Day 3Good2Go protein barFresh-caught fish and potatoes (if possible, have a backup of ramen)Mountain House Chicken and DumplingsHoney-coated dehydrated banana slices and dehydrated pudding

As you can see, there is a lot of variation in menus. Claire values keeping her bag light and fast-metabolizing carbs, with storage and preparation time kept to a minimum. Hearty meals may not sit as well with you as they will with others, especially before a long hike. 

Jess, on the other hand, prefers to prepare food beforehand and bring heartier vegan meals. If you’re on a shorter camping trip or have access to a fridge and cooking source, larger meals may be more up your alley. 

For Michael, maximizing variety and minimizing weight matter most, and ready-made camping meals provide him with easy and flavorful lunches and dinners.

Decide what works best for you, taking your schedule, equipment, personal tastes, the size of your party, and budget into consideration. Look at your path and the area surrounding your destination; the availability of a local deli and bakery, or easy access to a garbage receptacle to throw away your waste, will determine what is better to bring, what is better to leave at home, and what you can buy along the way if you so desire.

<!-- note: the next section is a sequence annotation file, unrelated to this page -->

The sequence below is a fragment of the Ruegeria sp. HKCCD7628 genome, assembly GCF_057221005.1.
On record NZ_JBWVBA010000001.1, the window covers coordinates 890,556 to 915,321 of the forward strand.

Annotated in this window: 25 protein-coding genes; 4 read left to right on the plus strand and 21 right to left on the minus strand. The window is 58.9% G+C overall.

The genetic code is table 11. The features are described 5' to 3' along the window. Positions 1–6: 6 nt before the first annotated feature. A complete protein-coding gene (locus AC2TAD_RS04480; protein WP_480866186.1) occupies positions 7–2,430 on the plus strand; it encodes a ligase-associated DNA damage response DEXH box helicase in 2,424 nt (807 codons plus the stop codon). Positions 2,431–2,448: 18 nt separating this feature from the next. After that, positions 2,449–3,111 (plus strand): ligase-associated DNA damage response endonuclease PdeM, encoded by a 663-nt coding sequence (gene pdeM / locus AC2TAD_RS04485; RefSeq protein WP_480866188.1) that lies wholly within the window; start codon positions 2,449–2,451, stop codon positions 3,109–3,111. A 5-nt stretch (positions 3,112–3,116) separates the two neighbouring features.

On top of the menu above, we’ve provided some extra meal and snack ideas. Some of these include perishable food items, or a high quantity of food items, so they are better suited to RV camping or require a cooler and ice.

Breakfast Ideas

Camping Meal Plan

Whether you want variety or desire to treat your children on a family camping trip, you might want to add some extra flavor and nutrition to the first meal of your day. With options ranging from hearty to quick yet tasty, you’ll be sure to find a breakfast you’ll enjoy.

Quick and Easy Breakfasts